I wonder if any sociologists are studying it? Admittedly, cheating spouses have been around since marriage was invented, but as a society we pretty much nodded along (and often secretly approved) of men cheating, whereas women cheating was seen as far more shameful.

      *shrug*. probably wouldn’t be the first weird cultural hangup people worked out through kinky sex. Certainly beats throwing rocks.Report

      • Kim in reply to Morat20 says:

        Depends on the society, honestly. Englishmen never trusted the next village over enough to go bang their wives, so they ended up tupping their neighbors’ wives.

        Nobody really minded because they were all arranged marriages, in the main. The kids got kept, and taken care of, and there were houses and lives enough for all.Report

        • Morat20 in reply to Kim says:

          Well yeah, I was thinking American cultural attitudes.

          We’ve still got a wide swathe of Puritianism inside our culture, and the 60s and free love didn’t so much as “change it” as “cleave the country in two on the issue”.

          I admit, a rather petty part of me is finding the cuckold thing amusing, if only because I’m certain it drives a certain sort of guy absolutely nuts (*cough* MRA *cough*) but probably any relationship lacking traditional gender roles would. The racial aspect Saul alluded to is a bit disturbing, but I think we’ve had plenty of evidence of late that our country is a heck of a lot more racist than we like to admit.Report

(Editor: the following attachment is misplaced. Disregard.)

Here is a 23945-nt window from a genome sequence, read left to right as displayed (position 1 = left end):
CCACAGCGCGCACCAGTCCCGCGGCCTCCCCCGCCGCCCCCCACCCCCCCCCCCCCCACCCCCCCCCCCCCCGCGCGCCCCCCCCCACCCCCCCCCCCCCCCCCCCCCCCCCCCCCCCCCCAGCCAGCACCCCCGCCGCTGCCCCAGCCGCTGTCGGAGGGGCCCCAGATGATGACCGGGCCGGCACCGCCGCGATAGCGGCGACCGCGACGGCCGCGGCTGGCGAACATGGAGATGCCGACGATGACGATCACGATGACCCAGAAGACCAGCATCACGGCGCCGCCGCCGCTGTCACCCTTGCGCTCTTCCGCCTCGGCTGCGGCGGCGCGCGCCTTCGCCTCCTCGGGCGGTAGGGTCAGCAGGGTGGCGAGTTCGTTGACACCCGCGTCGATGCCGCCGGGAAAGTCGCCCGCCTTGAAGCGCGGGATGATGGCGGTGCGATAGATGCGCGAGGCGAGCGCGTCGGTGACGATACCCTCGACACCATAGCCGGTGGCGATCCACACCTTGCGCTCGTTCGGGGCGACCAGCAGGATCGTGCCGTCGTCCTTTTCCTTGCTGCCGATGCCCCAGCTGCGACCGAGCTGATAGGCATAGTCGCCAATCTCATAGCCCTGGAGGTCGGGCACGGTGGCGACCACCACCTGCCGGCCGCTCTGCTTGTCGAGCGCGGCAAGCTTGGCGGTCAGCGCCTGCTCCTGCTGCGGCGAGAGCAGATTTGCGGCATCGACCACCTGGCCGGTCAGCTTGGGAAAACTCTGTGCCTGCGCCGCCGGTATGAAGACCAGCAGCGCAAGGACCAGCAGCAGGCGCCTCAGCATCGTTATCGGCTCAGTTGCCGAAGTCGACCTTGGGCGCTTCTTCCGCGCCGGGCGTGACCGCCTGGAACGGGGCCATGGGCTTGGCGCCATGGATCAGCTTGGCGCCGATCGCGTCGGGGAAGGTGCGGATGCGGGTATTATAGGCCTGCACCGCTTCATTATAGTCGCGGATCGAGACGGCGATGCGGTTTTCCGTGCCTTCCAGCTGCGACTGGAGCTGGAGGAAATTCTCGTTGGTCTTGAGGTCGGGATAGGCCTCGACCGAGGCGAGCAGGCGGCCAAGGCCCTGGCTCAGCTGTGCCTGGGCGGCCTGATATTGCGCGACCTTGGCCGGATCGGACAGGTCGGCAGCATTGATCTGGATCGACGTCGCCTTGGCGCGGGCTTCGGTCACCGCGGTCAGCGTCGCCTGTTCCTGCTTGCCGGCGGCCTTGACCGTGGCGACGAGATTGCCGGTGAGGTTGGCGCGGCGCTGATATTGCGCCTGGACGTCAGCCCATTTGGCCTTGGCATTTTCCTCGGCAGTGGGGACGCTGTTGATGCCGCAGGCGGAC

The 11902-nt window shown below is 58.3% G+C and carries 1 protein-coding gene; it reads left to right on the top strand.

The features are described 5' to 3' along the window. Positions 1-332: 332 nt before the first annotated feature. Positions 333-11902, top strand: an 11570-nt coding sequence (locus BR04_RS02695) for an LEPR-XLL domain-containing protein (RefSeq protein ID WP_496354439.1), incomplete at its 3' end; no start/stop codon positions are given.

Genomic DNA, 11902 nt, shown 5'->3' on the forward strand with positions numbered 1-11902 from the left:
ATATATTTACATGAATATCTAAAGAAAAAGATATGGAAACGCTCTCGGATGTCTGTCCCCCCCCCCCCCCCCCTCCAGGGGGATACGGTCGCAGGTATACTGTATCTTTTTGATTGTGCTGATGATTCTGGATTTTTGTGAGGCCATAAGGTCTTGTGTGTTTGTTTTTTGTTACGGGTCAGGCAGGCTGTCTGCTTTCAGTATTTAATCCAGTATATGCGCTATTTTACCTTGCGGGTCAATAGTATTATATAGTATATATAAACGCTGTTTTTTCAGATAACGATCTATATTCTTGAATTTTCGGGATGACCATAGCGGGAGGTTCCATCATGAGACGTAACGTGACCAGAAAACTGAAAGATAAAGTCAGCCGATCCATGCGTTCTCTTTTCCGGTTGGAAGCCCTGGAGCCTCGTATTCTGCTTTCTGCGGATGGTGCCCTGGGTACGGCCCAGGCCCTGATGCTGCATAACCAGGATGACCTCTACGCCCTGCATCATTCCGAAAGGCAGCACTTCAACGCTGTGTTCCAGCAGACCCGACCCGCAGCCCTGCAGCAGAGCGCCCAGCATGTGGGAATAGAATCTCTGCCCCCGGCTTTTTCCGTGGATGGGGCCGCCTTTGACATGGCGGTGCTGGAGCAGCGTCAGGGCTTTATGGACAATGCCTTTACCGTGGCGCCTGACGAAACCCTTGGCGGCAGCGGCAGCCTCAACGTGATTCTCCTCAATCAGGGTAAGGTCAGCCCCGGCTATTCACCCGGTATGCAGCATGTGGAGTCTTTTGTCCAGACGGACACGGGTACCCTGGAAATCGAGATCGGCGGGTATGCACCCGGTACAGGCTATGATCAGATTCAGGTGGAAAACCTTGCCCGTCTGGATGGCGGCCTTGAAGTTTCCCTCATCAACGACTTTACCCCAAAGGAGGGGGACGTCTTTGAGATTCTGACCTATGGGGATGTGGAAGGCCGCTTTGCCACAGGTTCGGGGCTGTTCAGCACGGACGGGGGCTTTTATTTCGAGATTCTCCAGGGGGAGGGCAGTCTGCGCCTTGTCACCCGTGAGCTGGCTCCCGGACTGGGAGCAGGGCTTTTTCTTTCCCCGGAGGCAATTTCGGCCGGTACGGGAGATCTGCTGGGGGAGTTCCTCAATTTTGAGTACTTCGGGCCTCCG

• Glyph in reply to Morat20 says:

        In my understanding, the fetish itself is technically as you describe and need have no racial component.

        In my limited observation of the porn form of it (and we should be careful I think to always caveat that most porn does not reflect common sexual reality), it very often seems to take the form of [black man as the cuckolder of a white man].

        Presumably this is tied back to the old “black men have large penises” canard, which enhances the humiliation for the white small-penised cuckoldee.Report

        • Morat20 in reply to Glyph says:

          Honestly? I always assumed the racism was more implicit than that. “Oh, picture of a white woman with a wedding ring and a black guy? She’s obviously cheating on her husband“.

          Or possibly playing it off as, even in this day an age, an ‘adventurous’ thing to sleep outside your race. (I suppose to add further titillation to sleeping with someone new?). There’s also the possibility that, if you’re going to stray, you might try for someone quite unlike your spouse in every way. (The old canard of dating bad boys but not marrying them? I suppose if you can have both…why wouldn’t you date the bad boy and marry the nice one?)

          You know, the casual presumption that interracial couples don’t exist. I’m sure there are examples that prey explicitly on stereotypes like you mention.